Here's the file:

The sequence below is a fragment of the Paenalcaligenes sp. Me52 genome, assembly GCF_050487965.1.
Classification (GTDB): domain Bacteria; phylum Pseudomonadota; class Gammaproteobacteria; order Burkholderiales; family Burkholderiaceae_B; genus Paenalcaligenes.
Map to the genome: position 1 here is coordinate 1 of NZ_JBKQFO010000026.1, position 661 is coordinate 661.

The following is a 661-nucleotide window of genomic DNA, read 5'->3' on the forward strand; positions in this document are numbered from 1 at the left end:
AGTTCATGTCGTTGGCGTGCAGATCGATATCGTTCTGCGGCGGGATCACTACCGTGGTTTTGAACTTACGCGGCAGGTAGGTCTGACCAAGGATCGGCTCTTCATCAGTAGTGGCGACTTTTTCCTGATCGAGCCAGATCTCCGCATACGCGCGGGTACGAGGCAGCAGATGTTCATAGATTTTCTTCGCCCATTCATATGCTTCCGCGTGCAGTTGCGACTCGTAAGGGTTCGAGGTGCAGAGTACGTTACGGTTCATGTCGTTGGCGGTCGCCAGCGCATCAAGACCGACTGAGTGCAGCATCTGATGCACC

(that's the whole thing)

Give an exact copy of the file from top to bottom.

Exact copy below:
The sequence below is a fragment of the Paenalcaligenes sp. Me52 genome, assembly GCF_050487965.1.
Classification (GTDB): domain Bacteria; phylum Pseudomonadota; class Gammaproteobacteria; order Burkholderiales; family Burkholderiaceae_B; genus Paenalcaligenes.
Map to the genome: position 1 here is coordinate 1 of NZ_JBKQFO010000026.1, position 661 is coordinate 661.

The following is a 661-nucleotide window of genomic DNA, read 5'->3' on the forward strand; positions in this document are numbered from 1 at the left end:
AGTTCATGTCGTTGGCGTGCAGATCGATATCGTTCTGCGGCGGGATCACTACCGTGGTTTTGAACTTACGCGGCAGGTAGGTCTGACCAAGGATCGGCTCTTCATCAGTAGTGGCGACTTTTTCCTGATCGAGCCAGATCTCCGCATACGCGCGGGTACGAGGCAGCAGATGTTCATAGATTTTCTTCGCCCATTCATATGCTTCCGCGTGCAGTTGCGACTCGTAAGGGTTCGAGGTGCAGAGTACGTTACGGTTCATGTCGTTGGCGGTCGCCAGCGCATCAAGACCGACTGAGTGCAGCATCTGATGCACC